Notes on comments.
Welcome to our blog dedicated to the engineering of Microsoft Windows 7
Today marks an important milestone in the Windows 7 project. The Windows 7 team is proud to share with you that a short while ago we have started to release Windows 7 to PC OEM and manufacturing partners. This means our next major milestone will be the availability of PCs loaded with Windows 7 and store shelves stocked with Windows 7 on October 22, 2009.
This is a milestone we could not have achieved without the broad participation across the PC Ecosystem we have talked so much about on this blog. Windows 7 is a product not just of Microsoft, but of a whole industry of partners of all kinds. Throughout the development of Windows 7 we’ve seen an incredible engagement from so many people that have contributed to making the Windows 7 engineering project one we, collectively, feel good about. The feedback and collaboration throughout the development of Windows 7 has been outstanding and valuable beyond measure. This work has created the kind of experience so many of you have talked about in this blog—the ability to use a broad range of PC hardware and peripherals with a great setup and out of box experience. On behalf of the Windows team and all of the successful installations and device connections, please let me extend an incredible “thank you” to all of our hardware partners who have done such excellent work.
Windows 7 has also been one of the most broadly and deeply tested releases of software we have ever had. Starting with a pre-beta in October of 2008 with a few thousand developers using Windows 7 at the earliest stages, through the Beta, and then the Release Candidate in May when we have had millions of people successfully running the product (and many on multiple PCs). As we have discussed in this forum, the ongoing depth usage of Windows 7 along with the breadth and variety of hardware and software configurations has provided (and will continue to provide) the key tools to make sure we continue to deliver ever-improving Operating System quality.
In developing Windows 7 we also set out to have a great dialog with you, perhaps our strongest critics and our biggest supporters. We know you expect a lot from Windows 7 and you demand a lot from the team that builds your OS. This blog has helped to bring significant issues and important decisions to light and we have debated them—here and elsewhere. Along the way we have definitely learned a lot about working together and also about many specific issues that are important to you. We have worked hard to find the right balance across many diverse points of view and we hope you share our feeling that we’ve done a good job at being open, honest, and transparent in how we have approached engineering Windows 7. The conversations we had on this blog have been a memorable part of developing Windows 7 and in our hallways, in Redmond and around the world, we’ve spent collectively thousands of hours discussing and acting on the feedback you have provided here.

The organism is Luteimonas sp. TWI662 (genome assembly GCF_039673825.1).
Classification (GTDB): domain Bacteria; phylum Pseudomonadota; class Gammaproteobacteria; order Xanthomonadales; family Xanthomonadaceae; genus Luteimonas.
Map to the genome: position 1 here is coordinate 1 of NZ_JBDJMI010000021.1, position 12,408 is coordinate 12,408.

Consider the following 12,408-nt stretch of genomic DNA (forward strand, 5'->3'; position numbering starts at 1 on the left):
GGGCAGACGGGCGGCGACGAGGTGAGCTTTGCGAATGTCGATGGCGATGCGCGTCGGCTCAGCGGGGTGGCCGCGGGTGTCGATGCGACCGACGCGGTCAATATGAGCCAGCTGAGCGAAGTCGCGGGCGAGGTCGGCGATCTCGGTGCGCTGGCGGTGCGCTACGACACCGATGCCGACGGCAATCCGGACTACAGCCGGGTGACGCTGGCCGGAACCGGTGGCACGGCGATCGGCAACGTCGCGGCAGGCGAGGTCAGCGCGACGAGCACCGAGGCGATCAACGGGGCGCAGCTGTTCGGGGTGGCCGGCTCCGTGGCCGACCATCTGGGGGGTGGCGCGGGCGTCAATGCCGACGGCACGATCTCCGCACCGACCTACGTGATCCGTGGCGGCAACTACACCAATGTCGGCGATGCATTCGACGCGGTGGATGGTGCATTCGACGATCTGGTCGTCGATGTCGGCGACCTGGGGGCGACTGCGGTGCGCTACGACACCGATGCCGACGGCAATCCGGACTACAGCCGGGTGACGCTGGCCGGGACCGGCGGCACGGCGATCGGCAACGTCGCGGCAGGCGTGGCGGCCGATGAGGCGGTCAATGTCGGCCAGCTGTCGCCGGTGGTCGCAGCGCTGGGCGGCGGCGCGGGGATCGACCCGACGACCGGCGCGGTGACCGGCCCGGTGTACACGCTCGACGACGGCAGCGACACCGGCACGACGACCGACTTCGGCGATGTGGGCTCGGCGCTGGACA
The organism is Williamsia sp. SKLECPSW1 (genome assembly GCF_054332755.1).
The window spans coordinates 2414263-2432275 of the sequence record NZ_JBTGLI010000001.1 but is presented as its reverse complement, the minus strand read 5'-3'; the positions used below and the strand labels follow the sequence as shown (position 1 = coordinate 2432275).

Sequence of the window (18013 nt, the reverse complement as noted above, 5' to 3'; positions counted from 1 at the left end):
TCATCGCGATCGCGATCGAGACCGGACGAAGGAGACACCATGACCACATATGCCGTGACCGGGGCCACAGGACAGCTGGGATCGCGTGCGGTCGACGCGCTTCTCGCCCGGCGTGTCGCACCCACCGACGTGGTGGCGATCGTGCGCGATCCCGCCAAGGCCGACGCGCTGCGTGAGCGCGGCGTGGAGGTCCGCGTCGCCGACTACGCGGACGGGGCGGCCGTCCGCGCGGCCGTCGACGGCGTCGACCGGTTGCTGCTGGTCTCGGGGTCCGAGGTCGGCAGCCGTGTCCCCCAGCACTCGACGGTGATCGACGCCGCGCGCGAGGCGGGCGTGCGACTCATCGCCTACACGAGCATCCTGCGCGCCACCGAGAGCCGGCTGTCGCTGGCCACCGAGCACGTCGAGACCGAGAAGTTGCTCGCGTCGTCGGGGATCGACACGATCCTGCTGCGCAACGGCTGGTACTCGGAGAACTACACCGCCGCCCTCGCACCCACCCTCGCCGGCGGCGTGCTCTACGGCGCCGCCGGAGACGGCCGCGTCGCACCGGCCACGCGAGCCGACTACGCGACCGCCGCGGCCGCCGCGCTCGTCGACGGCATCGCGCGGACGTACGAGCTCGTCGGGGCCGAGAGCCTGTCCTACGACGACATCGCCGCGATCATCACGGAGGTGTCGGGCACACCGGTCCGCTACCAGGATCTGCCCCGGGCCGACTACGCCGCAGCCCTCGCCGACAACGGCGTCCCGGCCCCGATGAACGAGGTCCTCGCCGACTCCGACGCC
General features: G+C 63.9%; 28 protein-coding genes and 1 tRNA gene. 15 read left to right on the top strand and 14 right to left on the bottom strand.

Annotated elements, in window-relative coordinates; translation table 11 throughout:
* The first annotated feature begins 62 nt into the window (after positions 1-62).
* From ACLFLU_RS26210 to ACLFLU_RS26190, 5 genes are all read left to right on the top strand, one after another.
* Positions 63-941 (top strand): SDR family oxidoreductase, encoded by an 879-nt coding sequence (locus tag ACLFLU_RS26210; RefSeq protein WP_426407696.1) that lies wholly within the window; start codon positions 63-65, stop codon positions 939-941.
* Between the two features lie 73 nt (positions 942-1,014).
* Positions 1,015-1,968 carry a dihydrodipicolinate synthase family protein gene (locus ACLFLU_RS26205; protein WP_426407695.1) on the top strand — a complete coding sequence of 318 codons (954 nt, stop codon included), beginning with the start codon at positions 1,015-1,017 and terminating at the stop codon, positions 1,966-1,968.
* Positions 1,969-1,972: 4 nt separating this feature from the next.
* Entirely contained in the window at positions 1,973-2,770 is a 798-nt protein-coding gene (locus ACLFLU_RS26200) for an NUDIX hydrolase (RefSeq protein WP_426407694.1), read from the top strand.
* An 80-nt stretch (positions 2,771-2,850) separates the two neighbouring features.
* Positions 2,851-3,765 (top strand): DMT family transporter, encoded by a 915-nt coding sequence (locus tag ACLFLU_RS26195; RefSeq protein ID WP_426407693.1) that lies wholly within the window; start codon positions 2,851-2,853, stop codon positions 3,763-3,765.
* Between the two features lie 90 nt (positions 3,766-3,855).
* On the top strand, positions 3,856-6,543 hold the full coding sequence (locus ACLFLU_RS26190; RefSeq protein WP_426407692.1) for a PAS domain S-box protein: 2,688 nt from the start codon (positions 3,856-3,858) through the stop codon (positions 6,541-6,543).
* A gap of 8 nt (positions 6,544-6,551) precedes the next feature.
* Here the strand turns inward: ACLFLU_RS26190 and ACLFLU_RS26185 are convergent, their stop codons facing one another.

While we have reached our RTM Milestone, no software project is ever really “done”. We will continue to monitor and act on the real world experience with Windows 7—we’ve used the Beta and RC process to test out our servicing and we have every intent of doing a great job on this important aspect of the product. Hardware partners will continue to provide new devices and improve support for existing devices. PC makers no doubt have quite a bit in store for all of us as they begin to show off PCs specifically designed for Windows 7’s new APIs and features. Software developers will have lots of new software to show off as well. All of this is yet to come and is very exciting.
Software projects on the scale of Windows are pretty rare and our team has a lot of pride, and as we have said so many times, is humbled by the responsibility. We are going to continue to learn and continue to improve how we engineer our products, with the aim of being the very best engineers we can be and delivering the very best OS for the world’s varied customers. Being an engineer is about learning and that learning comes from the experience gained in designing and delivering each release. Together we’ve learned and together we’ve engineered a wonderful product.
We know there are lots of questions about how to get Windows 7 and when, and of course more questions to come about exploring and using the full set of Windows 7 features. Our Windows Team Blog today has posted a lot of new information and gathered up some important details that we hope will answer your questions. Please check our blog and stay in touch on the in-market developments of Windows 7 there.